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Literature (Genre/Form Term)

Preferred form: Literature
Used for/see from:
  • Belles-lettres
  • Creative writing
  • Literary anthologies
  • Literary collections

Britannica online, Jan. 23, 2013 (Literature: a body of written works. The name has traditionally been applied to those imaginative works of poetry and prose distinguished by the intentions of their authors and the perceived aesthetic excellence of their execution)

OED online, Oct. 20, 2014: literature (literature, n. 3a. The result or product of literary activity; written works considered collectively; a body of literary works produced in a particular country or period, or of a particular genre. 3b. Without defining word: written work valued for superior or lasting artistic merit) literary (adj., 1. Of or relating to the writing, study, or content of literature, esp. of the kind valued for quality of form; of the nature of literature) belles-lettres (n., elegant or polite literature or literary studies. A vaguely-used term, formerly taken sometimes in the wide sense of 'the humanities, ' literæ humaniores; sometimes in the exact sense in which we now use 'literature'; in the latter use it has come down to the present time, but it is now generally applied (when used at all) to the lighter branches of literature or the æsthetics of literary study) creative writing (n., writing which displays imagination or invention (sometimes differentiated from academic, journalistic, or other forms of writing which are more constrained in style or scope); also freq. (orig. U.S.) as a subject of study) anthology (1. A collection of the flowers of verse, i.e. small choice poems, esp. epigrams, by various authors; originally applied to the Greek collections so called. 2. Extended to other literary collections)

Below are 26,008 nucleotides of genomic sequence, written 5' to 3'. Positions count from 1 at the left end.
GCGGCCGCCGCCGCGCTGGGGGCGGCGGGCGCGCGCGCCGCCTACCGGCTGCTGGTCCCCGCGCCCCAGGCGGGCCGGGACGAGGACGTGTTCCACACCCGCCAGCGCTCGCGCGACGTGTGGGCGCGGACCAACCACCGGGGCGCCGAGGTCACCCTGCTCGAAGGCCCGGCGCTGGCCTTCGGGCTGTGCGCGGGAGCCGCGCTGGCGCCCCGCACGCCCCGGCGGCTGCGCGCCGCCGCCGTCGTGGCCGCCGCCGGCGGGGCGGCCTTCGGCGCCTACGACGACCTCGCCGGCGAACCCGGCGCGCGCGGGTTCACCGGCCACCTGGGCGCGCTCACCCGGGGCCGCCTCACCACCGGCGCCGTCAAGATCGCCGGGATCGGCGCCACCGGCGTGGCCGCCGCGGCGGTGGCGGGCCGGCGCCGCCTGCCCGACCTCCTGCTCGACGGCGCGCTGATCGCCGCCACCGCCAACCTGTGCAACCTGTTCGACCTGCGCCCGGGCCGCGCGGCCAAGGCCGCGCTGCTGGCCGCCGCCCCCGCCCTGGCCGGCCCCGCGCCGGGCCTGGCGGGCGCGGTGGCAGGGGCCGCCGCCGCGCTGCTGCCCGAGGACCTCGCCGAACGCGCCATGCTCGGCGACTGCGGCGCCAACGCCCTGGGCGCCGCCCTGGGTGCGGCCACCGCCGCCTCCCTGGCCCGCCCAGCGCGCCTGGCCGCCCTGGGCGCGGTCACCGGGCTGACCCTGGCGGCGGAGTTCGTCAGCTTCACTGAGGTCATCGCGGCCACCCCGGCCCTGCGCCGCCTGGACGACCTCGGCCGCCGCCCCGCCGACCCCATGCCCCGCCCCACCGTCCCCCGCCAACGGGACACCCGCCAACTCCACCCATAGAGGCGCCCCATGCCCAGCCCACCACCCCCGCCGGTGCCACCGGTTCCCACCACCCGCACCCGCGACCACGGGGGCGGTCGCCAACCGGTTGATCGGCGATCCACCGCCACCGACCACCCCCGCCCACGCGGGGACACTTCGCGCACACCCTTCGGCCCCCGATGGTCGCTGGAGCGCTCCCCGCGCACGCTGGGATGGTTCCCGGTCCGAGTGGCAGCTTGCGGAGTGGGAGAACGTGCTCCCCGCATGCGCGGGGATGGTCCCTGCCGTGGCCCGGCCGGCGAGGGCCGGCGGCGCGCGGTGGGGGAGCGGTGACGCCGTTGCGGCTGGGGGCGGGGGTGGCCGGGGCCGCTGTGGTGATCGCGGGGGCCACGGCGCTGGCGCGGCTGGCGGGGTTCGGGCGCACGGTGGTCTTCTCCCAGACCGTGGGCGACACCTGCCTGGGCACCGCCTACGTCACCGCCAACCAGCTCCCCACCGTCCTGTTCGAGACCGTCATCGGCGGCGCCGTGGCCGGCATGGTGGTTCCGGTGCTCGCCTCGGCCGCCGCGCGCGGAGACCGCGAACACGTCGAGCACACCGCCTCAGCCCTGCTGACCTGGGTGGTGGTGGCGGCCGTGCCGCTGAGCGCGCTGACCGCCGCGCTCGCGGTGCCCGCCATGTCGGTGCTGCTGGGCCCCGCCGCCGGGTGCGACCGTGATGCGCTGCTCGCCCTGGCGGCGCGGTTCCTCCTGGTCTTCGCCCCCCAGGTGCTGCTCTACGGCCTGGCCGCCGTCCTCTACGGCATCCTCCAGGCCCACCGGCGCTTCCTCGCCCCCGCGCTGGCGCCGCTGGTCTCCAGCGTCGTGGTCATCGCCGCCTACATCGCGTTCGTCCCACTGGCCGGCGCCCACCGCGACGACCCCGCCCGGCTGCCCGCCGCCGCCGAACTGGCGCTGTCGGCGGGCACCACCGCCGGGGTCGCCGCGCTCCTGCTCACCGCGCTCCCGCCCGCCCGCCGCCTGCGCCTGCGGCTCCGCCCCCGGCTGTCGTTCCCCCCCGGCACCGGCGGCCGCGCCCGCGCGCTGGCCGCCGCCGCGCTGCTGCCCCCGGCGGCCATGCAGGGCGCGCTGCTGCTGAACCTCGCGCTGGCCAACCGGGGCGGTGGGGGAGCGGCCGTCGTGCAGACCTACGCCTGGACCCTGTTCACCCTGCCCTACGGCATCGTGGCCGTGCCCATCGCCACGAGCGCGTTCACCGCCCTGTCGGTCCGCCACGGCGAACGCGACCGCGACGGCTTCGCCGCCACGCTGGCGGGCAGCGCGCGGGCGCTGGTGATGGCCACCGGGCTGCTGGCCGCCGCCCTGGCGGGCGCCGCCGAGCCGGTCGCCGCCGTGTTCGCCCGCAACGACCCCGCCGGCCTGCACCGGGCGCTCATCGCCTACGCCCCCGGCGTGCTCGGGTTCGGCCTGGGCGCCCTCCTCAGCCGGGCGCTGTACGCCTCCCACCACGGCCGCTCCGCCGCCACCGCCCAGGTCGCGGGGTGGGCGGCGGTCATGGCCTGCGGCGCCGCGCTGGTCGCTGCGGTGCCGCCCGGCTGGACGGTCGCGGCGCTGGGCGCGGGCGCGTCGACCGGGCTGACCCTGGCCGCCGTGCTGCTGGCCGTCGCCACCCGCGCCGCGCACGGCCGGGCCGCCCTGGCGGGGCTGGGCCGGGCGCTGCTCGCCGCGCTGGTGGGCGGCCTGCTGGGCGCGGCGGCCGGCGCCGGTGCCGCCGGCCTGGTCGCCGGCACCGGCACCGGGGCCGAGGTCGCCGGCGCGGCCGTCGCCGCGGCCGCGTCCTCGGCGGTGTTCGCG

LCSH, Oct. 22, 2014 (Literature. UF Belles-lettres.)

Collections of literary works that are composed of multiple genres and/or forms to which more specific headings such as Lyric poetry or Science fiction cannot be applied.